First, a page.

While Jesus was preparing to begin his public ministry – to proclaim the Good News of the Kingdom of God – to be the kind of Messiah envisioned by His Father – he was tempted.

Tempted to turn stone into bread: to use his saving power for his own convenience. Tempted to settle for earthly kingdoms: to be satisfied with passing glory and majesty. Tempted to throw himself from the temple: presumably, to convince people of his identity and authority through a single, dramatic, headline-grabbing event.

Fundamentally, Jesus was tempted to be someone other than who God wanted him to be. Jesus was tempted to be a different kind of savior. Jesus was tempted to believe that there was an easier way to redeem, to save, to sanctify. Jesus was tempted to believe that there was a short cut to salvation, a “one-size-fits-all” road to redemption.

We can relate to this temptation. How often do we tell ourselves that we would be happier, healthier and holier if we were someone else? How often do we say that there must be another way, an easier way, a less inconvenient way to be a good wife, a good husband, a good son or daughter, a good sister or brother, a good friend or neighbor? The tragedy is that if we spend our lives believing that we’d be better off if we were someone or somewhere else, we never live the one life – the only life – that God gives us.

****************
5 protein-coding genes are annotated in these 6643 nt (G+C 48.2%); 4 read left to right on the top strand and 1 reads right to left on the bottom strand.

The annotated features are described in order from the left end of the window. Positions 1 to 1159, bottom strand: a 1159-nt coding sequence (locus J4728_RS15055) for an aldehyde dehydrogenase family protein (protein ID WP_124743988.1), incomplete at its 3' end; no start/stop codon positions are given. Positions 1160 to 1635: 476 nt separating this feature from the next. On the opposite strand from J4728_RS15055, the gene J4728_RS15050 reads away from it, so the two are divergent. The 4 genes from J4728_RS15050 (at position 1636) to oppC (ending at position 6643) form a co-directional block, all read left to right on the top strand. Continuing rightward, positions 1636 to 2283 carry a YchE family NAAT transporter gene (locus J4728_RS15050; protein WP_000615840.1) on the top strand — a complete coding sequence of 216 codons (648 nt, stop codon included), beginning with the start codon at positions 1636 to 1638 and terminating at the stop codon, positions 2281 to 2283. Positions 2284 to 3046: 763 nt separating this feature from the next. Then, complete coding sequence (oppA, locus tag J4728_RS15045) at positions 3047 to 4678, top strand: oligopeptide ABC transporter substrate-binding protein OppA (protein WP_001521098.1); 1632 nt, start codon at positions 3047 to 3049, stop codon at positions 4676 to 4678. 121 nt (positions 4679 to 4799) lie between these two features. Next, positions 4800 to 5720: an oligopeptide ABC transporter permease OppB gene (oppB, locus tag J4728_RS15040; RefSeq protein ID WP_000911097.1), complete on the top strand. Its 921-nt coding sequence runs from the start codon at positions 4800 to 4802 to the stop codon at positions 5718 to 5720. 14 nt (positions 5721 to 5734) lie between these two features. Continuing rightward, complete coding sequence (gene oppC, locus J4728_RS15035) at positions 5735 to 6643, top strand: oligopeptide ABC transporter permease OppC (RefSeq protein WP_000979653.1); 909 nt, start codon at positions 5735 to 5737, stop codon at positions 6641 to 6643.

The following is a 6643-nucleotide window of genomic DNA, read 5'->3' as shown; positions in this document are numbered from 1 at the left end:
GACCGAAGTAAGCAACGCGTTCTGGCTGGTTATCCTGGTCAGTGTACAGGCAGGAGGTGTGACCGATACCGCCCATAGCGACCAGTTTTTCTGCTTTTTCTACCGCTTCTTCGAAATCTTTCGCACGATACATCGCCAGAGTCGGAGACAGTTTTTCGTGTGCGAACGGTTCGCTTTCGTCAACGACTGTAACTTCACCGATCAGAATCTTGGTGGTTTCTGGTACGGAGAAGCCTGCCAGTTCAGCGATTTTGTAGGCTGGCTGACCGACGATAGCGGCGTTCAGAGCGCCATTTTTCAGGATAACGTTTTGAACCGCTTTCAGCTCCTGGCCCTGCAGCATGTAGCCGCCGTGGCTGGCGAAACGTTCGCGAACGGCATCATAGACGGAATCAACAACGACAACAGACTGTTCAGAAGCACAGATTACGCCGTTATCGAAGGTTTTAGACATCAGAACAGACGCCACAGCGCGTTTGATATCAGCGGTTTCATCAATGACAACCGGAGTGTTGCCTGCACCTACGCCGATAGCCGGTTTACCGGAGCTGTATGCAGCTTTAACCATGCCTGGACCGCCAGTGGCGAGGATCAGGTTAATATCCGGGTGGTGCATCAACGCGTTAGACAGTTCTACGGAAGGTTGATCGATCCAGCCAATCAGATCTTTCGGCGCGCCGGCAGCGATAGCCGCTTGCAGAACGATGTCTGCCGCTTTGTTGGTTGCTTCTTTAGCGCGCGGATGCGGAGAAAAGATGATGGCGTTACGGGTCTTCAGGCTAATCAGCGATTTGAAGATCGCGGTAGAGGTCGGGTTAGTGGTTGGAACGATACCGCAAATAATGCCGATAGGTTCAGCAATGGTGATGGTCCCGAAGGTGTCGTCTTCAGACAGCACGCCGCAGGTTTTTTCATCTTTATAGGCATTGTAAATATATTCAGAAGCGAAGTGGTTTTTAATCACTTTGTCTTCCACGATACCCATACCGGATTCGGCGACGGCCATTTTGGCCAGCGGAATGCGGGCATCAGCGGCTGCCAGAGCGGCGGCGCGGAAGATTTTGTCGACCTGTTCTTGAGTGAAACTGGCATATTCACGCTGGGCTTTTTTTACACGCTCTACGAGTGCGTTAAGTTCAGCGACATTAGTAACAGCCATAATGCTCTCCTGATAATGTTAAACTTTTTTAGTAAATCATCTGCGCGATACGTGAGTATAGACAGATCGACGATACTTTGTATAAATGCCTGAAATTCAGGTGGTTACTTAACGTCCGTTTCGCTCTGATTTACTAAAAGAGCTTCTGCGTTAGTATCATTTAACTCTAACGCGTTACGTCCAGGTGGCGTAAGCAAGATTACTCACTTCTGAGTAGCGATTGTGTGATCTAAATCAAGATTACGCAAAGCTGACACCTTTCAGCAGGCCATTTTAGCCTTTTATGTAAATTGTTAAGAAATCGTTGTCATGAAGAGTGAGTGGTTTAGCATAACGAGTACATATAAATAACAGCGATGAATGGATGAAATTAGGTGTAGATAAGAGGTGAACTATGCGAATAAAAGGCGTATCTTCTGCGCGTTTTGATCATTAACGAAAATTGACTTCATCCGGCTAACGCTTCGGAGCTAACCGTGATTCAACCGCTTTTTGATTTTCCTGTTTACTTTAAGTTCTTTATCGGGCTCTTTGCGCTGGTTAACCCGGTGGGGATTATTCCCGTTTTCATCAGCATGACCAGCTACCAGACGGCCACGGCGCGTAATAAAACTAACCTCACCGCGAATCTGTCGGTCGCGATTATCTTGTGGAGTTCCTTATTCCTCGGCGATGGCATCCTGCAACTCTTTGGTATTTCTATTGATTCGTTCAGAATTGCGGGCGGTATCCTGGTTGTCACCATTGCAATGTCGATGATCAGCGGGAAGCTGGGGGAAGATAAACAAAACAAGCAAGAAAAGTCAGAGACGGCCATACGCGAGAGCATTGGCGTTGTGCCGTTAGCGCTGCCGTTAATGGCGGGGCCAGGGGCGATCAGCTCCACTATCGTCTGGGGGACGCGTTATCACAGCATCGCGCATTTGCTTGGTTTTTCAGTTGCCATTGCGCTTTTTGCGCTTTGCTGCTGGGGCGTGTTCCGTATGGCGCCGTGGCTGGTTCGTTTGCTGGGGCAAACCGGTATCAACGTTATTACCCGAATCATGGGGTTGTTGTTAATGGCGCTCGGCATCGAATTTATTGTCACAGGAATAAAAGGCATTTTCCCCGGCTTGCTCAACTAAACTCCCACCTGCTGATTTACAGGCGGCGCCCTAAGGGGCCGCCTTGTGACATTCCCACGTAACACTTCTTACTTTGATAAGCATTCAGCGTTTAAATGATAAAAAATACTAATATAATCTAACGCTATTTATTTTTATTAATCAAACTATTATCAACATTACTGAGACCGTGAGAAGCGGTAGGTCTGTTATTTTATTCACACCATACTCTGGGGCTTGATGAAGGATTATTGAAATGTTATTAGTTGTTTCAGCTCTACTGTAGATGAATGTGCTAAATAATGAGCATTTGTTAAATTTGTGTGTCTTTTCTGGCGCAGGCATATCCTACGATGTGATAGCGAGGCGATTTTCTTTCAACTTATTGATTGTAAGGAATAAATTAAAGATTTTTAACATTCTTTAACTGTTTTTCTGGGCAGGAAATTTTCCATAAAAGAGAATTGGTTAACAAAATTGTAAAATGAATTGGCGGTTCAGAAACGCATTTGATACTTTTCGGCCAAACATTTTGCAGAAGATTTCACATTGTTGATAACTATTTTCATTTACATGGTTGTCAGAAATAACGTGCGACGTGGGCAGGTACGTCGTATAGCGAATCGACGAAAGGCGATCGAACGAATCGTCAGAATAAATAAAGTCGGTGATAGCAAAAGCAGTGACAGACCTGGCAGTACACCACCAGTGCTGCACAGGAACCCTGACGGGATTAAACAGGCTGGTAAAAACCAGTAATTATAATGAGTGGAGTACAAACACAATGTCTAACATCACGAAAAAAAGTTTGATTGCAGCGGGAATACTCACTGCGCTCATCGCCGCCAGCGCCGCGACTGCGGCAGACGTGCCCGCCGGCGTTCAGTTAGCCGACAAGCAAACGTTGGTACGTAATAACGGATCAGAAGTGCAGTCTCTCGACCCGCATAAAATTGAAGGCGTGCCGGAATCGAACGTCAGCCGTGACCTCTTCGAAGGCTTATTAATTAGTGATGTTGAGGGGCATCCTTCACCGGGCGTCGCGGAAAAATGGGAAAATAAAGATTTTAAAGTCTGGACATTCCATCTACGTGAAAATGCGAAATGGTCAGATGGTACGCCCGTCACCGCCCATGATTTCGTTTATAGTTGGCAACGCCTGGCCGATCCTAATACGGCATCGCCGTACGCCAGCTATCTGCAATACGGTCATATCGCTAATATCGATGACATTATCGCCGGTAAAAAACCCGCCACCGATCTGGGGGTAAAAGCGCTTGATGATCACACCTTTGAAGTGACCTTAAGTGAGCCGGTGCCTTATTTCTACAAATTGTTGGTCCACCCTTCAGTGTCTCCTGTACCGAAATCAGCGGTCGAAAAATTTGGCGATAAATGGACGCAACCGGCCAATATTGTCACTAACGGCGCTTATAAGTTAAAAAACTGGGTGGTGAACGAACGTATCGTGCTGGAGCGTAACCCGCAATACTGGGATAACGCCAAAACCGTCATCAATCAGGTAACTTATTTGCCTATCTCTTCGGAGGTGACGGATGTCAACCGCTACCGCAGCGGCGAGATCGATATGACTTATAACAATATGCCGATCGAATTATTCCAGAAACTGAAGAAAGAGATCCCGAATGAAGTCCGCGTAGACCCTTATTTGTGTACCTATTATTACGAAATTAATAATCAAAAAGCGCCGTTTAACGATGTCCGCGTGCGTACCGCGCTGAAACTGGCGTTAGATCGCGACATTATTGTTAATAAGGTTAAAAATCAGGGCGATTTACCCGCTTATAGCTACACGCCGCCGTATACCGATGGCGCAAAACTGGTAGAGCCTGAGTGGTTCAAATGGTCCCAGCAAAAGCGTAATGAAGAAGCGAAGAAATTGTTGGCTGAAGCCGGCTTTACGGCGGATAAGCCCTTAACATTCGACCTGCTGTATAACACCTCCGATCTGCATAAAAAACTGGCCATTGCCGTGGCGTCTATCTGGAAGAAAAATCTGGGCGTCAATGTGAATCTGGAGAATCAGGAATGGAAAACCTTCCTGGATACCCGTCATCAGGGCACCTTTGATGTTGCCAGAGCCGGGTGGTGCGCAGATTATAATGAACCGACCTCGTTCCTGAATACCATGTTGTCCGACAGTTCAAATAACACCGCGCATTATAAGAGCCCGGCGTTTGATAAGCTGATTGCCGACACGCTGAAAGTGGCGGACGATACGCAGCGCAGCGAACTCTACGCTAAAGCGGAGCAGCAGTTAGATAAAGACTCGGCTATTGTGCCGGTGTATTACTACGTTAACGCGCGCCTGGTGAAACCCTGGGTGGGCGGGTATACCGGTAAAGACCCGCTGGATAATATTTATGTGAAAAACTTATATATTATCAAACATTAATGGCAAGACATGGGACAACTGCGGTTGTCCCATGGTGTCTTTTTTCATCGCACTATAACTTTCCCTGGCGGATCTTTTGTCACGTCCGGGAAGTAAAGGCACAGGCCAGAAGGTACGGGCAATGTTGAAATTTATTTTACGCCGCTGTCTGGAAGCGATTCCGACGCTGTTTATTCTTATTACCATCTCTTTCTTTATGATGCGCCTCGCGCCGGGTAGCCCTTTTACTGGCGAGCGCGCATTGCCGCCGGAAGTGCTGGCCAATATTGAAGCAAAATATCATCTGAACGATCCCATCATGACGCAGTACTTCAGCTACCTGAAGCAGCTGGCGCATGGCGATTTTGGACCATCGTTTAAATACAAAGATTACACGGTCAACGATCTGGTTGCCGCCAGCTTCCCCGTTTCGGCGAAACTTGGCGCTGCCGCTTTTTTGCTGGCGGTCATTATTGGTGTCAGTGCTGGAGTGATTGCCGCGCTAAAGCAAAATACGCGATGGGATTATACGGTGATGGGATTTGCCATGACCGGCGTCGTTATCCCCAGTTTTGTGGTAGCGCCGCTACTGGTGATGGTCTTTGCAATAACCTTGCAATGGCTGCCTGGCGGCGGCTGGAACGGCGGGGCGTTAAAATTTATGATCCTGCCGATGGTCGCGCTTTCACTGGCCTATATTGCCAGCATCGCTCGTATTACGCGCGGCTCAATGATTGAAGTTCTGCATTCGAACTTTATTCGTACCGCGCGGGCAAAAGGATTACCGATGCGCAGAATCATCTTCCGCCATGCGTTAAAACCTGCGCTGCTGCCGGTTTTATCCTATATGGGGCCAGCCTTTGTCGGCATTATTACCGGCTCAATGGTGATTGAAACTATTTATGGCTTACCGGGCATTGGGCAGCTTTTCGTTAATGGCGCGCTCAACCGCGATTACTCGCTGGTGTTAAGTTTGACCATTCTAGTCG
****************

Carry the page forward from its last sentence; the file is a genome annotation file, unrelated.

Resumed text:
Francis de Sales wrote: “Don’t sow your desires in some else’s garden; just cultivate your own as best you can. Don’t long to be someone other than what you are; rather, desire to thoroughly be who you are.  Direct your thoughts to being very good at that and to bear the crosses, little or great, that you find there. Believe me, this is the most important point– and least understood – in the spiritual life.” (Letters of Spiritual Direction)

Jesus was tempted to be someone other than who the Father wanted him to be.  Jesus was tempted to forsake the authentic pathway of love for the hollow, devilish promise of a shortcut: Jesus was tempted to take the (seemingly) easy way out.  However, his belief in God’s plan for him allowed Jesus to disavow the empty promise of a quick fix for the path that leads to true happiness, health and holiness.

As we journey through this season of Lent, let us ask for the courage we need to recognize the voice of the tempter within us. Let us ask for the insight to see the ways in which we are tempted to spend our lives wishing we were someone else. Let us ask for the grace and the strength to follow the example of Christ, the one who shows us that love is not about quick fixes or short cuts: love is about being willing to go the distance…faithfully, one day, one person at a time.